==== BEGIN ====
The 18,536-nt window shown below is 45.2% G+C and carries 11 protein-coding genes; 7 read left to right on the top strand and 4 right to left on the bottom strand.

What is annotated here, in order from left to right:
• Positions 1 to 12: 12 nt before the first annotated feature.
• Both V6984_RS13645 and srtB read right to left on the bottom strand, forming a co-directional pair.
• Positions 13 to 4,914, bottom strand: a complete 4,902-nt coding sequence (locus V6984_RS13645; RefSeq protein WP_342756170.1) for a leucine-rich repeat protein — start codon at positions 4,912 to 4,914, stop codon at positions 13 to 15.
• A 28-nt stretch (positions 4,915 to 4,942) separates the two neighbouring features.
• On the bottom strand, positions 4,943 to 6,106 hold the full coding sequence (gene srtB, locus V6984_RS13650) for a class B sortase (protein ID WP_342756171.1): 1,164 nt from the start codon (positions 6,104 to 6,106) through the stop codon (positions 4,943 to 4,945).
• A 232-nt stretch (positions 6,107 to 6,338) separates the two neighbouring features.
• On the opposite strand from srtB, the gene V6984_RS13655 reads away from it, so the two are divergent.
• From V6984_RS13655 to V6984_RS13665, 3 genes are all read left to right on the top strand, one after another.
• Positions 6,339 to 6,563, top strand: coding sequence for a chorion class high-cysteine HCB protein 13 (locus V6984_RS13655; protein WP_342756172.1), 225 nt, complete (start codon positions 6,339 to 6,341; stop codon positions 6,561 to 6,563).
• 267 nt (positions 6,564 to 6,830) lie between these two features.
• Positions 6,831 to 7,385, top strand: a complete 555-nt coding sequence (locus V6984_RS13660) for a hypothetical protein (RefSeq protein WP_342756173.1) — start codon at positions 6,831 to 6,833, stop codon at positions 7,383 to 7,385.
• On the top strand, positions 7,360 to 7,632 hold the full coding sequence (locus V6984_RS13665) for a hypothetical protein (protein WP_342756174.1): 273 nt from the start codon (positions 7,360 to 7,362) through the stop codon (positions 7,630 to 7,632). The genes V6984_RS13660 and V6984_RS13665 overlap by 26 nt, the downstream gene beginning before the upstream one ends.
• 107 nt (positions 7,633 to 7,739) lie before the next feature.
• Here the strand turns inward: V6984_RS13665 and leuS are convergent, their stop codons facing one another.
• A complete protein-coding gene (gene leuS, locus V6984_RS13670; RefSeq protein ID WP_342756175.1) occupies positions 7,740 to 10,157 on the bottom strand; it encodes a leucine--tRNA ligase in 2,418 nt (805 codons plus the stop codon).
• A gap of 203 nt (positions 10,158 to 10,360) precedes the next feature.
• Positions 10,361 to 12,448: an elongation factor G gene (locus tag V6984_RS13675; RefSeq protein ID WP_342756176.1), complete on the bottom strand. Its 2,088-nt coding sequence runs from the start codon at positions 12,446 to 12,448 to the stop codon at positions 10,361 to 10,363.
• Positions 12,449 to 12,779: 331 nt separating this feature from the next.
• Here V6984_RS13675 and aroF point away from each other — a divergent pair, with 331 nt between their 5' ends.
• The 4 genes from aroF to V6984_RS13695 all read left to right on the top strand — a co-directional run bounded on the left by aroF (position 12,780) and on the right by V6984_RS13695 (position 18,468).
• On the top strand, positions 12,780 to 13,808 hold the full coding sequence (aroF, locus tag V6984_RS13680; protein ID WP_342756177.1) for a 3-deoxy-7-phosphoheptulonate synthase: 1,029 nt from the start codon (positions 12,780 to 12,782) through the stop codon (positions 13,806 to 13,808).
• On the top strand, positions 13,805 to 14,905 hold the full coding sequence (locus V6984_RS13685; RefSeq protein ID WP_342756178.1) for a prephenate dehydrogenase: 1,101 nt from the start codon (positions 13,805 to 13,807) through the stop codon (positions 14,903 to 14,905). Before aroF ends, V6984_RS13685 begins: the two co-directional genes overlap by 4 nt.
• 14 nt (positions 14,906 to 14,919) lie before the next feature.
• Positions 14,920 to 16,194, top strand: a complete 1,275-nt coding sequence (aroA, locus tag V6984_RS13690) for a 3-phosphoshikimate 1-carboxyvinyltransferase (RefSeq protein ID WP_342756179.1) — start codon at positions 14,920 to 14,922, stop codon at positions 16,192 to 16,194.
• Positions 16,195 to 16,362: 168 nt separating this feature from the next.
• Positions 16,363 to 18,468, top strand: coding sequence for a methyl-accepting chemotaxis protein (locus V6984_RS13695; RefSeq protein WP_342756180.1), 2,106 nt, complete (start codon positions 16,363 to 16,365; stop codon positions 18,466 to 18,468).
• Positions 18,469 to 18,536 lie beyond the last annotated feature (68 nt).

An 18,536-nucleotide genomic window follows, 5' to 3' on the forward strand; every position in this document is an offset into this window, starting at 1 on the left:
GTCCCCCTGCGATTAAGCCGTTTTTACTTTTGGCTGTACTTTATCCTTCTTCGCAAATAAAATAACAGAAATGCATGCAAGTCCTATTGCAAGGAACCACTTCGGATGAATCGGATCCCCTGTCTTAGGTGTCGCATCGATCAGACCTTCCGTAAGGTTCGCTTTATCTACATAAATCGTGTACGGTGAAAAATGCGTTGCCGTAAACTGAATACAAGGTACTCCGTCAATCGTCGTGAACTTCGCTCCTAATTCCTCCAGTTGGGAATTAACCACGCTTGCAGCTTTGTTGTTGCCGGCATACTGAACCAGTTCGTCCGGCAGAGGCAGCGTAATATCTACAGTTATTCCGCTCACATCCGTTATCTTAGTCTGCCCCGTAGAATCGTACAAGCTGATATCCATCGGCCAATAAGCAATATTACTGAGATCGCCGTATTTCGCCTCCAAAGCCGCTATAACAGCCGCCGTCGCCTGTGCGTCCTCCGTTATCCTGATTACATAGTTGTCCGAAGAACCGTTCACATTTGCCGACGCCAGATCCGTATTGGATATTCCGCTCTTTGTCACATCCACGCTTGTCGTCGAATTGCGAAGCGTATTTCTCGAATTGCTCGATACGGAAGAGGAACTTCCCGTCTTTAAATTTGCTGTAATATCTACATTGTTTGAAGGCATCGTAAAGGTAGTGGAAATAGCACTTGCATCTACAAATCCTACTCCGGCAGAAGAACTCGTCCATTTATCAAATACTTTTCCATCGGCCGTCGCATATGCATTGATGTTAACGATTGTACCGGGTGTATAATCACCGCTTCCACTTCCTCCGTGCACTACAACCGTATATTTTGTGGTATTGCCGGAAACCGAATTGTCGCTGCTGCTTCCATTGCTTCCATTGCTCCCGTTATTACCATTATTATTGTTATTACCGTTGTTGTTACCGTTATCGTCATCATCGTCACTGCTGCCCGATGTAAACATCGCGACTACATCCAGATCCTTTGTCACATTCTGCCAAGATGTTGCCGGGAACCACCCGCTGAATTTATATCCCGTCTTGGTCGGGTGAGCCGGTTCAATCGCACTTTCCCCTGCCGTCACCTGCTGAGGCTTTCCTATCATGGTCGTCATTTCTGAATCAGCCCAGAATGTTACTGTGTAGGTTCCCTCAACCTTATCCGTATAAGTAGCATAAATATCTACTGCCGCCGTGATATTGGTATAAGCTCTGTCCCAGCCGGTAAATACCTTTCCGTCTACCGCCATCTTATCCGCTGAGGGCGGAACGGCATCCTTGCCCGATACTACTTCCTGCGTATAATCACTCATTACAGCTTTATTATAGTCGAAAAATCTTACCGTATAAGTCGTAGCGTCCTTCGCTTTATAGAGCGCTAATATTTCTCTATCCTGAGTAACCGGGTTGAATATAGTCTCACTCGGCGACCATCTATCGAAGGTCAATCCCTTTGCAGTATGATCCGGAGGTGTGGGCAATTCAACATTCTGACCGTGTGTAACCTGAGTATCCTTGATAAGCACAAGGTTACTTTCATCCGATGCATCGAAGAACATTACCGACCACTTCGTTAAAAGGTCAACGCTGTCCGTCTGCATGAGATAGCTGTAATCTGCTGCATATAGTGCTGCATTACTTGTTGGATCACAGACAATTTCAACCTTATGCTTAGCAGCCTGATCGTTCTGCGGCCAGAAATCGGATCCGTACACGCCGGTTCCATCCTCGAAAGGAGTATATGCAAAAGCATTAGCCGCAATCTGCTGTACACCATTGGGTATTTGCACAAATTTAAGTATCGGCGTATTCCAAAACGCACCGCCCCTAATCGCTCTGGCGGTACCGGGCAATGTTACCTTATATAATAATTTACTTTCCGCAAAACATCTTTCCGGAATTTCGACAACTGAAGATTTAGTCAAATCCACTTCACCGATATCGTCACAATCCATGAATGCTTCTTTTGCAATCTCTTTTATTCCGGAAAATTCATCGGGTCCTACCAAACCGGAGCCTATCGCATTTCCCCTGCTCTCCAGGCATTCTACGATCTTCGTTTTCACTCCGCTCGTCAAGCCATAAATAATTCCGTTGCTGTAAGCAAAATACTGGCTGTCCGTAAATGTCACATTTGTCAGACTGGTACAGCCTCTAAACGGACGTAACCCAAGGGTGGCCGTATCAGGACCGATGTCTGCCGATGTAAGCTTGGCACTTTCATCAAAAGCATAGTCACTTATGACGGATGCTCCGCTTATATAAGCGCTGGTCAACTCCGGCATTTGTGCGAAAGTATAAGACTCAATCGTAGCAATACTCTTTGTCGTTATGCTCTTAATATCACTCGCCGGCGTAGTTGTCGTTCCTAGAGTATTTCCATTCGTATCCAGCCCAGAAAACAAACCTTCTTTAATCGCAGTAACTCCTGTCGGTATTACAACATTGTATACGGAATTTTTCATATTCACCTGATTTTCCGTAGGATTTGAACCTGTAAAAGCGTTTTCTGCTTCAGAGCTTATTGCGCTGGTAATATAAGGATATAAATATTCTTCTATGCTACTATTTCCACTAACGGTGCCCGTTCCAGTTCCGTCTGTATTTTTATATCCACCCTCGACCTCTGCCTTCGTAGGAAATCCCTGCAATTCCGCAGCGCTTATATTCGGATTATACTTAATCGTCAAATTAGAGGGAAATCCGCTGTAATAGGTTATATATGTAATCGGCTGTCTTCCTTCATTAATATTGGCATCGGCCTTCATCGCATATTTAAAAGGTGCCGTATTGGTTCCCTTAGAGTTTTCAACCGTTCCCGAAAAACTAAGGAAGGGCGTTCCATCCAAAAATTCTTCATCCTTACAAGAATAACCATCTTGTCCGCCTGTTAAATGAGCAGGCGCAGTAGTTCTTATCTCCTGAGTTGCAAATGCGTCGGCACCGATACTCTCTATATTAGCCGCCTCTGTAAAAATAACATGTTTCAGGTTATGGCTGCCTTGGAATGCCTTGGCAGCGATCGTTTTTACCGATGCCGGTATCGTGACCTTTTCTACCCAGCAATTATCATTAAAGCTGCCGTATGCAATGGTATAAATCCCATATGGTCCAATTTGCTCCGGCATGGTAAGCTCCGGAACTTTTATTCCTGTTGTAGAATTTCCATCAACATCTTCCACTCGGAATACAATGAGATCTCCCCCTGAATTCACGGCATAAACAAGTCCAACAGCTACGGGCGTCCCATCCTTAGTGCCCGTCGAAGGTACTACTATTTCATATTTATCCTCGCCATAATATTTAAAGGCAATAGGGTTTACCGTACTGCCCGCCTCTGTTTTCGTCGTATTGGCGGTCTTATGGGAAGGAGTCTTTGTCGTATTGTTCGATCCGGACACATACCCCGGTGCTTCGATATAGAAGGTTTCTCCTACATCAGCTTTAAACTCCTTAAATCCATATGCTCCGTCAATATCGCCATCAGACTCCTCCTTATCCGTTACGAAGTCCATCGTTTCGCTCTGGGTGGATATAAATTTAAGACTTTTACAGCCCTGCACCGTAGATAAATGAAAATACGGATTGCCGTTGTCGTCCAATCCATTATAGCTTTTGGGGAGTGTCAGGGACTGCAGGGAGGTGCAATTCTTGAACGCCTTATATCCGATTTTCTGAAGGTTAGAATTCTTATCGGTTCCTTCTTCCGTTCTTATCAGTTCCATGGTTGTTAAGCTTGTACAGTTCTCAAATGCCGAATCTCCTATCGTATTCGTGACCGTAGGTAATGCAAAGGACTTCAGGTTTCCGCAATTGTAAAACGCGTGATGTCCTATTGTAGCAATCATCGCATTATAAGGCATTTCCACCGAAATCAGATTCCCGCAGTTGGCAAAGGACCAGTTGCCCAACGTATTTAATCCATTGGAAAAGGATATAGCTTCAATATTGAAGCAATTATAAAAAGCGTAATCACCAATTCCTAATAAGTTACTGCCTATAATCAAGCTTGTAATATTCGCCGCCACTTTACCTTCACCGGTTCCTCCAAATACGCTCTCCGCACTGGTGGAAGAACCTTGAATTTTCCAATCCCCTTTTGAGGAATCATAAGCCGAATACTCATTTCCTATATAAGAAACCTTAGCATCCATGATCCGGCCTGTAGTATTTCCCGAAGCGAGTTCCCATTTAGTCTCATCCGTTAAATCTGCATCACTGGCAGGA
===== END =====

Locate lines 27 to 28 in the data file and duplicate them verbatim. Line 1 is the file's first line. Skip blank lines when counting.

• Positions 16,195 to 16,362: 168 nt separating this feature from the next.
• Positions 16,363 to 18,468, top strand: coding sequence for a methyl-accepting chemotaxis protein (locus V6984_RS13695; RefSeq protein WP_342756180.1), 2,106 nt, complete (start codon positions 16,363 to 16,365; stop codon positions 18,466 to 18,468).